var adultAge = function (i){
  return av(i, function (d){
    if ( >= 18) return d;
    else throw "not old enough!";

> adultAge(17)();
< Uncaught not old enough!

> adultAge(18)();
< 18

The real fun starts as soon as we combine this with objects;

var Person = function (i){
  return, {
    fullName: av.string,

Using this approach we can define requirements for objects and have them checked upon creation.

var gandalf = Person({
  fullName: "Gandalf the Grey",
  age: 2019

We get back an object with setters/getters for each property.

> gandalf.fullName();
< Gandalf the Grey

Each property uses its corresponding type validator.

> gandalf.fullName('Gandalf the White');
> gandalf.fullName();
< Gandalf the White

> gandalf();
< {name: "Gandalf the White", age: 2019}

How do you like that? Have a look at the github repository, to try it out yourself:

In my next post I’ll talk about on how to move on with this approach in regards to inheritance and nested objects (think Hobbits, Wizards, Orcs!).

Again, a reminder: This emerged as an experiment, a proof of concept, it’s far from really ready. So don’t be too harsh on the code and me :). I know it’s also a bit vague whether this is about type safety, static types or just type validation, I’d still love to hear your thoughts and where this could lead!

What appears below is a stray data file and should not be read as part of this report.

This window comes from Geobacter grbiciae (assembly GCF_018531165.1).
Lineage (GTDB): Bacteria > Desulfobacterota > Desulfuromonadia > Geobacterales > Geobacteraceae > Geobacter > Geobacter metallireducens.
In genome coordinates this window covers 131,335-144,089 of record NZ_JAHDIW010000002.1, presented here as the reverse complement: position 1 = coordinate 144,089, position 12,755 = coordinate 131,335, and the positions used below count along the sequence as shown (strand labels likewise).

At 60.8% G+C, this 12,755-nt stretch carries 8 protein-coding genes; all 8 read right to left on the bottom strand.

PS: If you like this, give it an upvote on Hacker News

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15-cw12 — Dock me Amadeus

19. März 2015

Some much for regular blogging rebooted. Anyway, here’s a roundup of past findings.

Docker significantly changed the way I work. But it’s still a love-hate-relationship. I like how you define containers in a self-documenting, reproducable way. ATM it’s perfect for development. However, in production I still feel blind shooting and having nightmares in terms of security. I’m always afraid a wrong issued command might bust the host firewall through its fiddling with iptables (because it did more than once with different firewalls in the past). And while all major cloud providers are jumping on the docker ship, the software itself states that it’s still meant for development environments only. docker-compose (formerly known as fig) boldly states within its help screen: „Fast, isolated development environments using Docker.“. Maybe they should reconsider their versioning being above 1.0 already.

On the coding side, I’m still trying to make friends with the Java world. Slowly I’m feeling more welcome here (mainly thanks to

By the way, I like how Disqus is evolving. You might wanna follow me over there: